Saturday, May 7, 2011

Southeast Asian leaders meet in Indonesia

Myanmar row, Thai-Cambodia spat cloud ASEAN summit  
AFP – An Association of Southeast Asian Nations (ASEAN) meeting in Jakarta. The talks wereovershadowed by conflict …
JAKARTA (AFP) – Leaders of the Association of Southeast Asian Nations (ASEAN) met in Indonesia on Saturday for talks overshadowed by conflict on the Thai-Cambodia border and ongoing rights abuses in Myanmar.
Indonesian President Susilo Bambang Yudhoyono opened the two-day summit in the Indonesian capital, which is expected to focus on long-term efforts to create a closely integrated regional economic zone by 2015.
Other issues expected to be addressed include the scourge of human trafficking in the region, food security, territorial disputes in the South China Sea, and East Timor's membership bid.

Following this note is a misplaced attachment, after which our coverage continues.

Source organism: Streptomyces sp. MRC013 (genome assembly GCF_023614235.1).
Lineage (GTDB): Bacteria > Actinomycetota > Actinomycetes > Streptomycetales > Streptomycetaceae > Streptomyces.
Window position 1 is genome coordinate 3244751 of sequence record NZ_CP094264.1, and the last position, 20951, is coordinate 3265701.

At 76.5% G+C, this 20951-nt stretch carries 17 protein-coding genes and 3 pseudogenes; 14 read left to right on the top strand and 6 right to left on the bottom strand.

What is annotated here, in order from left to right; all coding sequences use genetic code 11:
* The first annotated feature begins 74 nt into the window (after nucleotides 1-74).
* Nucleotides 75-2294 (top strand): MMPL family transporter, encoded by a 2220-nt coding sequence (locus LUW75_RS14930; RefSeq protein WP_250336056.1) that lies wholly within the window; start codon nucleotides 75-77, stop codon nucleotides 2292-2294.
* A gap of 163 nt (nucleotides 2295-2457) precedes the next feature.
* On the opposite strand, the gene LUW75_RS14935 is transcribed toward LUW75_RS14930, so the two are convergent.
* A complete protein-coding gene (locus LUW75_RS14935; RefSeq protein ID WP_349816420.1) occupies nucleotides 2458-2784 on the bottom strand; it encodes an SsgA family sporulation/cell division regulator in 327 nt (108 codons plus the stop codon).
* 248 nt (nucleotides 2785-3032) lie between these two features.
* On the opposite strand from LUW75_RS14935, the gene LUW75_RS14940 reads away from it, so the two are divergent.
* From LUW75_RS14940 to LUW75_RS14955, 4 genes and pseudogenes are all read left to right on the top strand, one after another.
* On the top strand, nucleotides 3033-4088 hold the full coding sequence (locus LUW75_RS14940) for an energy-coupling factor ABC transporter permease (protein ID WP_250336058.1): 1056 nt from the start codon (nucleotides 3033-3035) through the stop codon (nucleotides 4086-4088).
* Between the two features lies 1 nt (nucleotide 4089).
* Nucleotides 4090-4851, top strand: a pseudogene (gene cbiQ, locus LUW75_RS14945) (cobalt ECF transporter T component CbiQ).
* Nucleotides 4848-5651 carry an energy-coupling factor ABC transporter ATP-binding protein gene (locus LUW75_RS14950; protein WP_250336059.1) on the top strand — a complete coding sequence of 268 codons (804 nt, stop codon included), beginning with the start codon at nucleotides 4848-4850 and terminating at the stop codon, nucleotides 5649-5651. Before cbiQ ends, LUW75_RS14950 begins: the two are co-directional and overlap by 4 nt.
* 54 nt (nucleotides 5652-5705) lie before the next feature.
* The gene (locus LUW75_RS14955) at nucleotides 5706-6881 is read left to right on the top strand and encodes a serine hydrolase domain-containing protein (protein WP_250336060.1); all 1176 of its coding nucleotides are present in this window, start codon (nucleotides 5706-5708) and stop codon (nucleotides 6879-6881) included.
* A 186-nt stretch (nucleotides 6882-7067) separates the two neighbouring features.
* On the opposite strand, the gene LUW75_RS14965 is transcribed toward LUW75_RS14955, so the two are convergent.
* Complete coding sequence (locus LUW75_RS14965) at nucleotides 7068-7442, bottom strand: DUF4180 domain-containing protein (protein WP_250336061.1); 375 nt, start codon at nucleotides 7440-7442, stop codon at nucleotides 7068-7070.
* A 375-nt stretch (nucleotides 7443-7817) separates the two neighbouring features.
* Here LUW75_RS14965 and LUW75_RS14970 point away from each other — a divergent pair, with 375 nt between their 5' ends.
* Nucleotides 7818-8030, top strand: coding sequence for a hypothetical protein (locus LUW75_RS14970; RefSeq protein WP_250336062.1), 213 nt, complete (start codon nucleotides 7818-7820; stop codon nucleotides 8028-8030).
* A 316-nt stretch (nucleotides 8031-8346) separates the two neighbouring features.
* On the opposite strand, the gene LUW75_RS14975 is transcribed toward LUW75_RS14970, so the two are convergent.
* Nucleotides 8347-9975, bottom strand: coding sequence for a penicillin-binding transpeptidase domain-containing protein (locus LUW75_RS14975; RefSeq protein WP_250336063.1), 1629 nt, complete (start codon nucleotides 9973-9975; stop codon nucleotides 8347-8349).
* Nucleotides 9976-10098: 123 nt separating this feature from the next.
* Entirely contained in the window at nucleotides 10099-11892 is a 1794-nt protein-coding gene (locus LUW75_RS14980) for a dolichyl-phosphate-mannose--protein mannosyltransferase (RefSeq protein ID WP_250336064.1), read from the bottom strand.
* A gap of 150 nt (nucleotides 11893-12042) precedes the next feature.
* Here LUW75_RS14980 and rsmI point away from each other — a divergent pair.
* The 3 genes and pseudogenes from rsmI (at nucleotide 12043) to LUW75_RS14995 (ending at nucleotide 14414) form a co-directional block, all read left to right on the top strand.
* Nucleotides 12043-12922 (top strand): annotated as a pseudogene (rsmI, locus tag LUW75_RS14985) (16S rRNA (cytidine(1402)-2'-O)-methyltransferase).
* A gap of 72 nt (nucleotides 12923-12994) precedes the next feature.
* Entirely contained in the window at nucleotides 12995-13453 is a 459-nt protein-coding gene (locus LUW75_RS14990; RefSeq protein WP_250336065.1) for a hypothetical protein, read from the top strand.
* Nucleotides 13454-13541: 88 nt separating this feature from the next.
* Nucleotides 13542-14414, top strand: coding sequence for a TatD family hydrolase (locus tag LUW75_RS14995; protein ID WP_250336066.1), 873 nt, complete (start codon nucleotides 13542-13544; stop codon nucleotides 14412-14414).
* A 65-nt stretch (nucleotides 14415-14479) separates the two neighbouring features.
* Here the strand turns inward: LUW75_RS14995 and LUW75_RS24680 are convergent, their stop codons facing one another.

But even before they gathered in Jakarta, the 10-member group's leaders were already under pressure to reject a request by military-led Myanmar to chair the block in 2014.
Human rights activists said ASEAN would become a "laughing stock" if they agreed to give such an honour to a country like Myanmar, a pariah state in the democratic world and serial rights abuser.
They are also facing mounting pressure to do something to end a bloody border conflict between Thailand and Cambodia which has claimed 18 lives and temporarily displaced 85,000 people in recent months.
Indonesian Foreign Minister Marty Natalegawa met his counterparts from both countries in Jakarta on Friday and said the two sides had agreed to accept 15 Indonesian military observers on each side of the disputed frontier.
But he said the deployment of this modest observer mission, which would have no power to police a ceasefire, was still some way off due to unreconciled differences over troop deployments.
"We're seeing a status quo, meaning exchange of fire and artillery, as we talk about ASEAN community. That's not quite right. There's something wrong if we keep on doing this," he said.
ASEAN groups Brunei, Cambodia, Indonesia, Laos, Malaysia, Myanmar, the Philippines, Singapore, Thailand and Vietnam.